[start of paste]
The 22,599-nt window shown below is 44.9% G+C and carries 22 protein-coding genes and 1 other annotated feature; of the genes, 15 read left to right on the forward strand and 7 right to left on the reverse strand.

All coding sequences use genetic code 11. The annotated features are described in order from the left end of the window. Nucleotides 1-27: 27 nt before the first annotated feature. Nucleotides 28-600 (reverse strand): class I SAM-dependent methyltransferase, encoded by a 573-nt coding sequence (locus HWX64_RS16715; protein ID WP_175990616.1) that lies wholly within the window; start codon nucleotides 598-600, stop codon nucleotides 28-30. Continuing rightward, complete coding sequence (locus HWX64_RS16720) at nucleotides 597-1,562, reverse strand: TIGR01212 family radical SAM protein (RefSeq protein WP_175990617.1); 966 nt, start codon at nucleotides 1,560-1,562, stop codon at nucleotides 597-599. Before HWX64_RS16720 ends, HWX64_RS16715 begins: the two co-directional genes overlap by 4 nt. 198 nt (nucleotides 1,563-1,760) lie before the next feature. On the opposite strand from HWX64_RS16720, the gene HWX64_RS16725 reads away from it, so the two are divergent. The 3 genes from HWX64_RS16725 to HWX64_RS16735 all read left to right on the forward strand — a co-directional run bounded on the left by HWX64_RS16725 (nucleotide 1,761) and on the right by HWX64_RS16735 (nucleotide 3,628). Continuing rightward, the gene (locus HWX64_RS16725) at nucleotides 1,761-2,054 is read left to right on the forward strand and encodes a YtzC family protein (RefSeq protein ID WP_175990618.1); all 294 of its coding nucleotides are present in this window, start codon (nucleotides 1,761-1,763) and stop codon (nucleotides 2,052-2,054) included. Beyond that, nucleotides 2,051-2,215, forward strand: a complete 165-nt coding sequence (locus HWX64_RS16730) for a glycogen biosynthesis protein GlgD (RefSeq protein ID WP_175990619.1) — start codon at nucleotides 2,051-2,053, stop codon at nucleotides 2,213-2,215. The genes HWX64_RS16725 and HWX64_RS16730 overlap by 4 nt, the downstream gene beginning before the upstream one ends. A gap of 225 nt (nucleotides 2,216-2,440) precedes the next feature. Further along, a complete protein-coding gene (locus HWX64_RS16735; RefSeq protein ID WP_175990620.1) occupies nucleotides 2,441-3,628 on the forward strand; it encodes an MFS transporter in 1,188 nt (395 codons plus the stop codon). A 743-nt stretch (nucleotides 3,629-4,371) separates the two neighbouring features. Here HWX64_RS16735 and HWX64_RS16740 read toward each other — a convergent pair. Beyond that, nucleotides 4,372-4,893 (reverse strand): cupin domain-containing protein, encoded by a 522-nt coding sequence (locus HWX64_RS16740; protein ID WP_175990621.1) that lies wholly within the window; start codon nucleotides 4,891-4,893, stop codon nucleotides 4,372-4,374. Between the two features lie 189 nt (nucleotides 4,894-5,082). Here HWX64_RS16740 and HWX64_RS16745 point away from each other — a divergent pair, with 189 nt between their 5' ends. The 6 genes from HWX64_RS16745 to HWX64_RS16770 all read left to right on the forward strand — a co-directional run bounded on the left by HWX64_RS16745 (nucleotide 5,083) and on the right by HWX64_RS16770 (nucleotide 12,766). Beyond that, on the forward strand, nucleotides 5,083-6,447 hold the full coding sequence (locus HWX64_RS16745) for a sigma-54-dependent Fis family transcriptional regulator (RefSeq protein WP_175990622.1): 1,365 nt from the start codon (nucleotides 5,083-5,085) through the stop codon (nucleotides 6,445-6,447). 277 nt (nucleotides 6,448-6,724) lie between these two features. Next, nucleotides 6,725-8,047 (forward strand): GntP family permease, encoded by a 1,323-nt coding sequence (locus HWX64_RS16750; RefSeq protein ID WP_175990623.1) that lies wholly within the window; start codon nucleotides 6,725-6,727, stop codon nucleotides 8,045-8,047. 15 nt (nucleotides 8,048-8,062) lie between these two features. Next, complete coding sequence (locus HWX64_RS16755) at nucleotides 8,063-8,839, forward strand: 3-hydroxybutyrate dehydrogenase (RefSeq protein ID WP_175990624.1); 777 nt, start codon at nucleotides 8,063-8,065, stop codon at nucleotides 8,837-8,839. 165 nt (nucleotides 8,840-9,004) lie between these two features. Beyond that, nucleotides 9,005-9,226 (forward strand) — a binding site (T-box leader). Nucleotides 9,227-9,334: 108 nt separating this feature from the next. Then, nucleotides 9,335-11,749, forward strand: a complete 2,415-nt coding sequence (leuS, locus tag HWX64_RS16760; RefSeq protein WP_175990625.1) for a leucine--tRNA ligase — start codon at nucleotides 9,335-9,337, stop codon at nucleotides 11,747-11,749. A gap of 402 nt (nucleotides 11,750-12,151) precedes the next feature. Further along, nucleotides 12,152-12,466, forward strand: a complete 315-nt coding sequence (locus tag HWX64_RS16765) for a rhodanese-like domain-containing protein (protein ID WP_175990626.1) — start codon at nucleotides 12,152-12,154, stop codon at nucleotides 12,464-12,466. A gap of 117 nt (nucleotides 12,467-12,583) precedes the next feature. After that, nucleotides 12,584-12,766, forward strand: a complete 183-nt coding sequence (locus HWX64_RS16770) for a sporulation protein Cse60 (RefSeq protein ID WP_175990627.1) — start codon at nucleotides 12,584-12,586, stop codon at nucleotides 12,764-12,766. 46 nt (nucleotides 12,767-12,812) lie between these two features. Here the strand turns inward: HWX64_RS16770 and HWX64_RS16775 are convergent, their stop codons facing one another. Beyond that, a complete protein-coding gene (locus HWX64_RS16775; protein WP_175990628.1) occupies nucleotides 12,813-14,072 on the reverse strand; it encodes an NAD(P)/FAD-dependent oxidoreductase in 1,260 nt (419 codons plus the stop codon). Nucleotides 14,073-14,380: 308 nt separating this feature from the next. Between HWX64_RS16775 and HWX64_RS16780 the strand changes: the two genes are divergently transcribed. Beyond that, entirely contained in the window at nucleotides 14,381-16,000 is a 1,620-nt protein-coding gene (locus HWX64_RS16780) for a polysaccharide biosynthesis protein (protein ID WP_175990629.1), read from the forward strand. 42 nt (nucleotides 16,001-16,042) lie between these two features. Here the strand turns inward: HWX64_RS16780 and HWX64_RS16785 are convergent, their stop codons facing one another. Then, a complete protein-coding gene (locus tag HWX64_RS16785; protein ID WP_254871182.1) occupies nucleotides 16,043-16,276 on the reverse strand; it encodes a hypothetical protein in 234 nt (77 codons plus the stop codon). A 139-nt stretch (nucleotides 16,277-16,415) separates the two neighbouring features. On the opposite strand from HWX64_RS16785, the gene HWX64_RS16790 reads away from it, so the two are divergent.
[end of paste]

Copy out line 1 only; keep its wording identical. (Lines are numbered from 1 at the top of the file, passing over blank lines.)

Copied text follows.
The 22,599-nt window shown below is 44.9% G+C and carries 22 protein-coding genes and 1 other annotated feature; of the genes, 15 read left to right on the forward strand and 7 right to left on the reverse strand.